4. Michael Lapelosa

    Excellent book
    This book is a fascinating look at the British Monarchy after the death of Queen Victoria. The author focuses on the individuals who inhabited the British throne. Not only were the respective Kings and Queens discussed but the other members of the Royal family, brothers, sisters, aunts, uncles, cousins and, yes, even mistresses. The author illustrates the personality and character of these individuals, using brief overviews of the political landscape as background and context. But the main emphasis is on the people and their stories. The book also provides an excellent discussion on the gradual evolution of the Monarchy and how this splendid institution has adapted to the challenges of the times
    A fascinating look at a fascinating historical institution and the fascinating personalities who form the basis of this story.

  5. Earl Lopez

    Good reading if you have never heard of the British Royal family
    The price with the book is it stops at a moment in time. Of course slot has happened since the book was first published. It makes it a bit disconcerting to read about Charles and Diana getting married when you already know how things will eventually turn out. A good read nevertheless.

  6. Jo Sandrock

    Another Stupendous Read
    This is just another of Theo Aronson’s marvellous books. I started with `Grandmama of Europe’ and haven’t stopped since. Irreverent and amusing, Aronson’s books are real page turners and this one is no exception. Am I interested in the Royal family and their dysfunctional lives? Not at all, but here are lives of interesting people – Aronson makes them so. I can’t recommend this book too highly. Or, indeed, any of his others. Am I gushing? You bet.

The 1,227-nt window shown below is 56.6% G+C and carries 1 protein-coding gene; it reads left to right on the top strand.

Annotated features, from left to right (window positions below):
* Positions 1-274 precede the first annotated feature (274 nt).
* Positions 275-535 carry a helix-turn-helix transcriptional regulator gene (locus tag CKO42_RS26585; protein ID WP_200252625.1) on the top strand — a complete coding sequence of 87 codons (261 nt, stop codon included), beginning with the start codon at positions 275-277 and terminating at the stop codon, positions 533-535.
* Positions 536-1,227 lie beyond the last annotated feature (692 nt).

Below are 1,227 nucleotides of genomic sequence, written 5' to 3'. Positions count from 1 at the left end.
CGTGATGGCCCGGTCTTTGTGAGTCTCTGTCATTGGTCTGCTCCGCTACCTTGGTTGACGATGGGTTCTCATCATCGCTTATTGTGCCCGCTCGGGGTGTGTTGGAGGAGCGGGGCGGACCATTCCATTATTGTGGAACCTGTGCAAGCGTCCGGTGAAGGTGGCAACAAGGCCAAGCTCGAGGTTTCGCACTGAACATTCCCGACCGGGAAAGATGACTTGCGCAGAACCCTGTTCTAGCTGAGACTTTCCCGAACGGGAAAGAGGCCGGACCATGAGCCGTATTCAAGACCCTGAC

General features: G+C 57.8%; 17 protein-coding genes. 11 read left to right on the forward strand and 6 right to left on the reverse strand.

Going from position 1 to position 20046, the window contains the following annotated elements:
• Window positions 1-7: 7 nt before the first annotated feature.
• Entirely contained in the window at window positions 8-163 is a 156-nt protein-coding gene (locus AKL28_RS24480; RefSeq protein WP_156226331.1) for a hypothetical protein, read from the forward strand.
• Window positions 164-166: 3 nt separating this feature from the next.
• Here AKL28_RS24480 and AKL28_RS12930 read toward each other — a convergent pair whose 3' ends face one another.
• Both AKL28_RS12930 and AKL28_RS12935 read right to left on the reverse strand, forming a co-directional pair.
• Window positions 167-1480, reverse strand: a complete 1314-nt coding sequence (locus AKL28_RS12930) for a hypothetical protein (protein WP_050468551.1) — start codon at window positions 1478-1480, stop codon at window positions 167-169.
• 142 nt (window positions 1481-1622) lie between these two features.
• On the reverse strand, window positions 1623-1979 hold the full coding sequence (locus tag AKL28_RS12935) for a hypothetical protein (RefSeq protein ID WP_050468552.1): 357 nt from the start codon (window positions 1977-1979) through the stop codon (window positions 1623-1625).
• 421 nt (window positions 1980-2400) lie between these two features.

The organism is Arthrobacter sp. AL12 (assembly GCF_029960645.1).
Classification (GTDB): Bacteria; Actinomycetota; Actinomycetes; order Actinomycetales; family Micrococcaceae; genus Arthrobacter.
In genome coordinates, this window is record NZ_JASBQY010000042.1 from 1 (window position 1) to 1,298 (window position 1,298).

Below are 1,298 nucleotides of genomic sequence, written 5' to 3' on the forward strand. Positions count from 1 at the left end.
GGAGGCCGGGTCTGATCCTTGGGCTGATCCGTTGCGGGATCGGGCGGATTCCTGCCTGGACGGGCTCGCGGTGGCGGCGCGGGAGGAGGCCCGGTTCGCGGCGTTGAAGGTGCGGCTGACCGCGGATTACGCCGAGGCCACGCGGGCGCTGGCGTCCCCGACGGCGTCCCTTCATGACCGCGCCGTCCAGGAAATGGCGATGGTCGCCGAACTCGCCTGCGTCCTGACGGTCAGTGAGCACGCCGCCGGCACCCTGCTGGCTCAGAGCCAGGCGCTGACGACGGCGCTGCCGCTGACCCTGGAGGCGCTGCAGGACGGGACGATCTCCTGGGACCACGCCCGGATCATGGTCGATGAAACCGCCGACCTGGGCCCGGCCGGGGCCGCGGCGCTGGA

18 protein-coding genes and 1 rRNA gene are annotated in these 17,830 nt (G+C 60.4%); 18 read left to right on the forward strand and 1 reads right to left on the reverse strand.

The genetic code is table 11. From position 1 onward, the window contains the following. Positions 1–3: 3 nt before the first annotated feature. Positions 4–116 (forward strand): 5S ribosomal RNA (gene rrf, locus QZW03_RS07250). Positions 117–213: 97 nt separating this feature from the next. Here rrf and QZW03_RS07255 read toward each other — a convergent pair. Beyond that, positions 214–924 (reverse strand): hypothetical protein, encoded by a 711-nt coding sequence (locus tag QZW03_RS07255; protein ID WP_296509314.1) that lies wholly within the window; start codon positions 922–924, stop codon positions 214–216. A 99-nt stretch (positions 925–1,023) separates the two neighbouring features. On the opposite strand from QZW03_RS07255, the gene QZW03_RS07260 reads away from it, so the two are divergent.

7. Jentinks

    My interest in the Royal family goes back many years …
    My interest in the Royal family goes back many years. This book tells of the changes that have taken place down the years, some of which I was aware but others that I found extremely interesting! The modern senior royals are ringing in changes that many of their ancestors would find extremely difficult to comprehend. Long may it last!!

  8. Sheila Ary

    Very interesting history.
    For anyone interested in the story of the British royal family this is a must read book. Since I lived in England through part of the time covered by Theo Aronson in his book I found it particularly interesting to revisit this time from the point of view of the Royals, but my experience was enriched by his telling of the events from the years leading up to more recent times. I highly recommend this book.

  9. Kindle Customer

    For those who love history
    This book is filled with interesting historic events. Loved reading about the Duke and Duchess of Windsor. Wish the author would have included Charles’s relationship with Camilla which started before he even met Diana.

  10. Just a friend

    Really dated…
    One complaint I have about Kindle book descriptions is that they often do not show the original print publication date. This book seems to have been written in the early 1980s and has not been updated. Most of the information presented will be familiar to those interested in the British monarchy. To those who have not read a lot on the subject, you might want to look for more recently published books.